The whole-istic view

They even are so bold as to include a graphic connecting the diet, exercise, and lifestyle dots.

diet-PA_Health promotion




Direct from line 565 of the Guidelines, the emphasis on plant-based foods is clear:

To achieve and maintain a healthy body weight, individuals are encouraged to consume dietary patterns that are higher in vegetables, fruits, and whole grains; include seafood and legumes; are moderate in dairy products (with an emphasis on low- and non-fat dairy), and alcohol; and are lower in meats (including red and processed meats), sugar-sweetened foods and beverages, and refined grains. During childhood and adolescence, a time period critical for the prevention of  obesity later in life, a dietary pattern similar to that associated with a healthy weight in adults should be encouraged.


With 571 pages to the US Dietary Guidelines Committee document, there’s a lot to look at.

Luckily we have the fine educated analytic eye of the plant-based doctors such as Neal Barnard, MD, and Dr. Joel Kahn, MD, to help us decode it.

And at the end of the day, here’s what it boils down to.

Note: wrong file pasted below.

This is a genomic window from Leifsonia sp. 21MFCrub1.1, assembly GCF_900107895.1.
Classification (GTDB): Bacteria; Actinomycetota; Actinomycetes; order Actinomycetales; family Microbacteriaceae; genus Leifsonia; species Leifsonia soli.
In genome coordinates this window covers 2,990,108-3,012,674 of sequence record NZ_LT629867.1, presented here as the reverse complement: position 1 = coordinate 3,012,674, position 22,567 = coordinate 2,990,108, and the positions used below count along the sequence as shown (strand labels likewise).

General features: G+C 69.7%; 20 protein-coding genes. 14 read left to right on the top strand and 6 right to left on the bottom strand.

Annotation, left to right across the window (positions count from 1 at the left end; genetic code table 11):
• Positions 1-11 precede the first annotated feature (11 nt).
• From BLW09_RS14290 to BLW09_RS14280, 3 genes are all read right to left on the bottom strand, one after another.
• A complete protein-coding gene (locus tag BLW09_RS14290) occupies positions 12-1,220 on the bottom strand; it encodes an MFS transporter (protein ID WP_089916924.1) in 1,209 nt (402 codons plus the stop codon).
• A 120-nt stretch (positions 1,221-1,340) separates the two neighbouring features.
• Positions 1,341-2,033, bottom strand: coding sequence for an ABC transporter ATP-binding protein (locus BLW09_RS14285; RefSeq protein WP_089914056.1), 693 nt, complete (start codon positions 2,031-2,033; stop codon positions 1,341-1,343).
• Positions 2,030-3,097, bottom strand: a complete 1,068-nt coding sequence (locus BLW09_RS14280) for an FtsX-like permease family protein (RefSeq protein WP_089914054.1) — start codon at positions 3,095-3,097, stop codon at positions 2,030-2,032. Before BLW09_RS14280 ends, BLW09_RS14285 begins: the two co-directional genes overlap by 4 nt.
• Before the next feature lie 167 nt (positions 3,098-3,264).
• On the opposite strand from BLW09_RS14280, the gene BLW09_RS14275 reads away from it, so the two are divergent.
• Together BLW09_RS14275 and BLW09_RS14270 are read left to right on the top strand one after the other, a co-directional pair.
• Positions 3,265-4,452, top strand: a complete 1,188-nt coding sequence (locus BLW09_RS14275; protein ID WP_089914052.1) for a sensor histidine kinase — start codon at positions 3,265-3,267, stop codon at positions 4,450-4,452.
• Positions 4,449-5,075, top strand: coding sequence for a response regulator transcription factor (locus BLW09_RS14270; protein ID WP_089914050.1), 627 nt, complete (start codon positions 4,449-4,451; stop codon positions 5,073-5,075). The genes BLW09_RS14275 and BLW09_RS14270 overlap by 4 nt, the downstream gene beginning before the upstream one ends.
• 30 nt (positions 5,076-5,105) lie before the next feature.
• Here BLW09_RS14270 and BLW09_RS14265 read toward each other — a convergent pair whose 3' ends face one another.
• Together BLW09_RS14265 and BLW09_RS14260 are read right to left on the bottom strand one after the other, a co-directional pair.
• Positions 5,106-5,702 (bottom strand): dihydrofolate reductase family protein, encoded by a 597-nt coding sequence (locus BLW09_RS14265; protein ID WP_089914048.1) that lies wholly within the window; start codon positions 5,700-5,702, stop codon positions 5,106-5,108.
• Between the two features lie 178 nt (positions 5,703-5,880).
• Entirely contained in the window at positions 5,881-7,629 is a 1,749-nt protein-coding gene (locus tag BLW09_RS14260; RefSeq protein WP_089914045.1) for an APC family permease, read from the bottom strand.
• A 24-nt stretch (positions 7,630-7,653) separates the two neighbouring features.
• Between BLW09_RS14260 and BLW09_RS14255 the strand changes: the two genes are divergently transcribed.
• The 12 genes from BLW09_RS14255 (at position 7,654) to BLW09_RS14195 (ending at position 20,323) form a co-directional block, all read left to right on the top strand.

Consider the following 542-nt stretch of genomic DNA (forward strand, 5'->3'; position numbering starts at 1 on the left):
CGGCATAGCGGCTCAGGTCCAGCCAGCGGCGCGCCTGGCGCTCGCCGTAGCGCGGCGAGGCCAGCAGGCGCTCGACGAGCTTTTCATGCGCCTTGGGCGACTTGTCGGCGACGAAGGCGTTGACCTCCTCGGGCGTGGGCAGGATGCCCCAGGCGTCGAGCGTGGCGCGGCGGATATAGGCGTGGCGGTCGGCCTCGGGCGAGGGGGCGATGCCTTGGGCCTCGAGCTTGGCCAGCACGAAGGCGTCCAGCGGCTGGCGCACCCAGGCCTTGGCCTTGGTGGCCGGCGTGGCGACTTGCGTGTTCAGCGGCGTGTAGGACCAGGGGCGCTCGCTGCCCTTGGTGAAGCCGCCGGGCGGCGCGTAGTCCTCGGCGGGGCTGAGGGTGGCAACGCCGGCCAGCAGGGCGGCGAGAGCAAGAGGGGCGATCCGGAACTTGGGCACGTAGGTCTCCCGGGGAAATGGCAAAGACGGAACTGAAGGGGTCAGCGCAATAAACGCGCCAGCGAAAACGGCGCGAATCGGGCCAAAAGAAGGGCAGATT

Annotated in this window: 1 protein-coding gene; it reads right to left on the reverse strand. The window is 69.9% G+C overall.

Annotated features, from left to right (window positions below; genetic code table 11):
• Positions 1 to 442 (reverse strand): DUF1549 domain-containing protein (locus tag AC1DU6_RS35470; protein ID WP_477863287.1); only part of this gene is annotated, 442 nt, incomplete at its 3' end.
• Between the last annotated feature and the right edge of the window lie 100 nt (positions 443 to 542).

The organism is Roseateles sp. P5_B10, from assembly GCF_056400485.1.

Having government agencies recognize important nutritional research in its public directives is a definite plus.  The fact that these guidelines shape public policy makes it even more imperative that documents  such as the US Dietary Guidelines reflect advances in the science of nutrition and disease prevention.

These types of nutritional advances and awareness, when you come right down to it, make the lives of plant-based eaters easier. It’s not a coincidence that the increasing amount of vegetarian and vegan options on restaurant menus and on the grocery shelves have risen in the last few years.

There is some trickle down effect of growing food-sense at the government policy level to what we find in the marketplace.

Yet as long as there is such widespread and deeply penetrating evidence of special interests in these Guidelines, we still need to take matters into our own hands. Stay aware of the research done outside of special interests.

And develop your dietary plan accordingly.  Here’s the plant-based eater’s rules of thumb:


What do you think of the new Dieary Guidelines?  Looking forward to your thoughts in comments below.

Resources and further reading:

Scientific Report of the 2015 Dietary Guidelines Advisory Committee of the USDA

Cholesterol Confusion: Let’s Make Sense of It, a response by Dr. Neal Barnard of the Physician’s Committee

Fat Headlines: 10 Things the 2015 USDA Dietary Guidelines Really Say, a response by Dr. Joel Kahn